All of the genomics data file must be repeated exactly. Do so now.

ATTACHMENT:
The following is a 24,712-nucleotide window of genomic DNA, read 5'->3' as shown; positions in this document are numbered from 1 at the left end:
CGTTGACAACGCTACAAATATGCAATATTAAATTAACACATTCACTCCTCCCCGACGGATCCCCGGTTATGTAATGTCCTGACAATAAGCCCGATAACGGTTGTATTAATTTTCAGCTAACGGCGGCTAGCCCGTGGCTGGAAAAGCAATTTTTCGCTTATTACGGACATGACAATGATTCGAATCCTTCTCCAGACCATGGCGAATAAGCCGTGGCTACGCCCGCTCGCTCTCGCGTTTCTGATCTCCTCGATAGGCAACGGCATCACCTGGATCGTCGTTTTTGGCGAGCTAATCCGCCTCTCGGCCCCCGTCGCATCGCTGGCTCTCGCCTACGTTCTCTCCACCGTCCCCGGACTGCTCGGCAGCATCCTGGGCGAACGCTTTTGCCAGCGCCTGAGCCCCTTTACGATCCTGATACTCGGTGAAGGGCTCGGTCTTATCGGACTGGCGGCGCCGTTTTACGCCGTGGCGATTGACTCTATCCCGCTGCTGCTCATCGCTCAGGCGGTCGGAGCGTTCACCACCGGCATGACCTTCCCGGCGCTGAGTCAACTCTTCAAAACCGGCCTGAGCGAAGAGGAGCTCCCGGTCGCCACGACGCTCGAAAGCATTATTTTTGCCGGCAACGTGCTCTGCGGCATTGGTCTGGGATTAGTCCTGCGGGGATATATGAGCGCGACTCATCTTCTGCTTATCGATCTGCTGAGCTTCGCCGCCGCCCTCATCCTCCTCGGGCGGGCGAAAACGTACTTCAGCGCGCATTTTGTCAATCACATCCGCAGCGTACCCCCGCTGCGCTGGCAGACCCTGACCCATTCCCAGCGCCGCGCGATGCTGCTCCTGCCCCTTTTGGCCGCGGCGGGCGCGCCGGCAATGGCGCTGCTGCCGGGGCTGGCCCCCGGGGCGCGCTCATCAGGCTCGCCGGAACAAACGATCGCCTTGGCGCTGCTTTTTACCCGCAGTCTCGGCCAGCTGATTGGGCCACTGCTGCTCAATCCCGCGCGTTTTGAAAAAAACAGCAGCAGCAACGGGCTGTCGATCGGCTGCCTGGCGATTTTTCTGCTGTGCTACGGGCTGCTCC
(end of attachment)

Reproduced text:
The following is a 24,712-nucleotide window of genomic DNA, read 5'->3' as shown; positions in this document are numbered from 1 at the left end:
CGTTGACAACGCTACAAATATGCAATATTAAATTAACACATTCACTCCTCCCCGACGGATCCCCGGTTATGTAATGTCCTGACAATAAGCCCGATAACGGTTGTATTAATTTTCAGCTAACGGCGGCTAGCCCGTGGCTGGAAAAGCAATTTTTCGCTTATTACGGACATGACAATGATTCGAATCCTTCTCCAGACCATGGCGAATAAGCCGTGGCTACGCCCGCTCGCTCTCGCGTTTCTGATCTCCTCGATAGGCAACGGCATCACCTGGATCGTCGTTTTTGGCGAGCTAATCCGCCTCTCGGCCCCCGTCGCATCGCTGGCTCTCGCCTACGTTCTCTCCACCGTCCCCGGACTGCTCGGCAGCATCCTGGGCGAACGCTTTTGCCAGCGCCTGAGCCCCTTTACGATCCTGATACTCGGTGAAGGGCTCGGTCTTATCGGACTGGCGGCGCCGTTTTACGCCGTGGCGATTGACTCTATCCCGCTGCTGCTCATCGCTCAGGCGGTCGGAGCGTTCACCACCGGCATGACCTTCCCGGCGCTGAGTCAACTCTTCAAAACCGGCCTGAGCGAAGAGGAGCTCCCGGTCGCCACGACGCTCGAAAGCATTATTTTTGCCGGCAACGTGCTCTGCGGCATTGGTCTGGGATTAGTCCTGCGGGGATATATGAGCGCGACTCATCTTCTGCTTATCGATCTGCTGAGCTTCGCCGCCGCCCTCATCCTCCTCGGGCGGGCGAAAACGTACTTCAGCGCGCATTTTGTCAATCACATCCGCAGCGTACCCCCGCTGCGCTGGCAGACCCTGACCCATTCCCAGCGCCGCGCGATGCTGCTCCTGCCCCTTTTGGCCGCGGCGGGCGCGCCGGCAATGGCGCTGCTGCCGGGGCTGGCCCCCGGGGCGCGCTCATCAGGCTCGCCGGAACAAACGATCGCCTTGGCGCTGCTTTTTACCCGCAGTCTCGGCCAGCTGATTGGGCCACTGCTGCTCAATCCCGCGCGTTTTGAAAAAAACAGCAGCAGCAACGGGCTGTCGATCGGCTGCCTGGCGATTTTTCTGCTGTGCTACGGGCTGCTCC